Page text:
New Delhi, Nov 24 She made her acting debut with the Bengali film ‘Biyer Phool’ in 1996 and entered Bollywood the same year with ‘Raja Ki Aayegi Baraat’. Rani Mukerji, who has been in the industry for over 25 years, has talked about how in Bollywood the definition of a “heroine” has changed over the years.
Rani, who has always wooed the audiences with her power-packed performances, says actresses have always been showcased in a “dynamic” way and that films “portray women in the way the society sees them”.
Talking to IANS about it, Rani, who has impressed the audience and critics alike with her impactful skills in movies such as ‘Hey Ram’, ‘Saathiya’, ‘Black’, ‘Mardaani’ and ‘Hichki’ among many others, said: “For me, a heroine has always been a quintessential Hindi film heroine. I don’t think anything has changed.”
“If you see the graph of film actresses from the ’40s or from ’50s, you will see that Indian women were always portrayed in a very dynamic way…barring a few because every time your film has to reflect society as such. So, if you seen the growth in India…you have seen the growth in the films as well in all characters and stories.”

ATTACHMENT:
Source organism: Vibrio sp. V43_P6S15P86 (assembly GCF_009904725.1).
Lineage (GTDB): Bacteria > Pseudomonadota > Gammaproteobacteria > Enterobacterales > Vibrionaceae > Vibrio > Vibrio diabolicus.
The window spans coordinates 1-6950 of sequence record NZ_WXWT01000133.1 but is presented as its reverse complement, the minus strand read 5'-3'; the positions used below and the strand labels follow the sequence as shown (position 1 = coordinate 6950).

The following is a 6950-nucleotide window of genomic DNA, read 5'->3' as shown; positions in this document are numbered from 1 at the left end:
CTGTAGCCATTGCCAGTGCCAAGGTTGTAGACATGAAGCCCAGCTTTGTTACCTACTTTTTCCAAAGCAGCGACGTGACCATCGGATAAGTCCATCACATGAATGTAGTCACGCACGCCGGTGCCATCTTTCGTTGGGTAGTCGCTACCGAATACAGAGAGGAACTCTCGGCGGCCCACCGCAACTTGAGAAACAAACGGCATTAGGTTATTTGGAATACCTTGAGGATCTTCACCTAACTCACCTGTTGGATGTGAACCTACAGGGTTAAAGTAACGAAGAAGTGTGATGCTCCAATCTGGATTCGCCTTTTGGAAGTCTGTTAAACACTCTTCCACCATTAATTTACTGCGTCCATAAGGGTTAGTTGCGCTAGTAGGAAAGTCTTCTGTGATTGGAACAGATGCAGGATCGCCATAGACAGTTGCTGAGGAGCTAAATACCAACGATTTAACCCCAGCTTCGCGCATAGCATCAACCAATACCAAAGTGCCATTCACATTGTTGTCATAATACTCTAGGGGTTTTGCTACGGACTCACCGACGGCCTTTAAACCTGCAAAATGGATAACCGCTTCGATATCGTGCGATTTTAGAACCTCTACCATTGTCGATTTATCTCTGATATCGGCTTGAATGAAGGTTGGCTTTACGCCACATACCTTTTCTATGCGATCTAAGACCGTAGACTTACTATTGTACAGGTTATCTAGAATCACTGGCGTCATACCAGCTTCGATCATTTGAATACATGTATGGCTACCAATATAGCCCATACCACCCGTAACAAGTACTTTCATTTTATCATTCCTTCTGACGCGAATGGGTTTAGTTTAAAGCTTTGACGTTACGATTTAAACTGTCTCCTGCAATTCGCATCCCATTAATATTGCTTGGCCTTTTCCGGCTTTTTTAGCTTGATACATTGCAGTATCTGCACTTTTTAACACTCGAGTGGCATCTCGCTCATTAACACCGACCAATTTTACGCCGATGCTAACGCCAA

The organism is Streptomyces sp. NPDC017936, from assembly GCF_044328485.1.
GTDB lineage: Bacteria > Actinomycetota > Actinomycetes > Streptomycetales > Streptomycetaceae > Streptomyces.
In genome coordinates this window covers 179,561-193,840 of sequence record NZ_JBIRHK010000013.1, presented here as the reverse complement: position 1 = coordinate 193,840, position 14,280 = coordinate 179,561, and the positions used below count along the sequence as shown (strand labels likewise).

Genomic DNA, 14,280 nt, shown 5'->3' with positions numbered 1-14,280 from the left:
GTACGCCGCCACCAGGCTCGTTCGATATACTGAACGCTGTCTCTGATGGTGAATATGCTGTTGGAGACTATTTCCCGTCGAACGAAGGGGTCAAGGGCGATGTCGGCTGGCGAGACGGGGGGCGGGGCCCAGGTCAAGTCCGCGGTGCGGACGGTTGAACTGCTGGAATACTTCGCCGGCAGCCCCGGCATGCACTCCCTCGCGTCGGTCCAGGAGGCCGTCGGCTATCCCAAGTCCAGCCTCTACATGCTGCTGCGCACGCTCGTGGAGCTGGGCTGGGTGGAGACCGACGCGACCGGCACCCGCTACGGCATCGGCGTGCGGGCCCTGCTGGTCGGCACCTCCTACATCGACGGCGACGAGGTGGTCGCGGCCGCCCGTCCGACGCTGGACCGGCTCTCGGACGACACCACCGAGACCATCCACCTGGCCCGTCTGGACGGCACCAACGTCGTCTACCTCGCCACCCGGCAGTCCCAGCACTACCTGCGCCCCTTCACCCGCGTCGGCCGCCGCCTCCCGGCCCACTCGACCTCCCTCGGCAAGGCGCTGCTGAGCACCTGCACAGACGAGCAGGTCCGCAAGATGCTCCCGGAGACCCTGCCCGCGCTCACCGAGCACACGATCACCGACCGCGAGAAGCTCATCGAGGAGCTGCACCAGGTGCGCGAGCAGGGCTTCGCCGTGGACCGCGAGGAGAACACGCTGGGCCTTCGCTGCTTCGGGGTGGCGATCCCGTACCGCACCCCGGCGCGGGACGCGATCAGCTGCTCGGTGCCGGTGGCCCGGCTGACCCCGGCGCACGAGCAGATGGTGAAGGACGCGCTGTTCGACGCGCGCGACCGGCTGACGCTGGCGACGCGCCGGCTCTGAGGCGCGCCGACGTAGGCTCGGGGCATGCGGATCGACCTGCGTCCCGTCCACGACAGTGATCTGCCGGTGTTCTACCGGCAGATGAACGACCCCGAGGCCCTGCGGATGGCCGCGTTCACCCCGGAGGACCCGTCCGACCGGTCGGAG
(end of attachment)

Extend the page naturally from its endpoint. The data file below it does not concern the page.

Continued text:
Rani added: “Things have changed with the times so I think films portray women in the way that the society sees them, the way they are right now and with each passing year that’s what has happened and shown in films.”
Having been in the industry for over two decades, Rani does not “feel” it.
“When somebody says 25 years I say ‘oh really!’ because for me it just doesn’t feel like it is 25 years. Time has really flown I feel. I still remember my first day on my first film, I still remember my ‘Ghulam’ days, ‘Kuch Kuch Hota Hai’…”
She added: “So, it’s really crazy that somebody says 25 years…I say ‘don’t say na 25 years’ it’s making me feel like I am here forever’.”
Rani, who is married to the head honcho of Yash Raj Films Aditya Chopra and has a daughter named Adira, has reprised her role of Babli/Vimmy in the latest release ‘Bunty Aur Babli 2’.
Is their any pressure to up her own game every time she comes on screen?
Pat came the reply: “Absolutely”.
That’s the fun of it, feels Rani.
“That’s the fun I feel for my craft you see because when I kind of work in a film that challenges me as an artiste that is what drives me. That is what makes me kind of excited about going back on set and trying to deliver something I don’t think I will be able to do it unless or until I reach the set. So, there is always that excitement you know.”
(Durga Chakravarty can be contacted at firstname.lastname@example.org)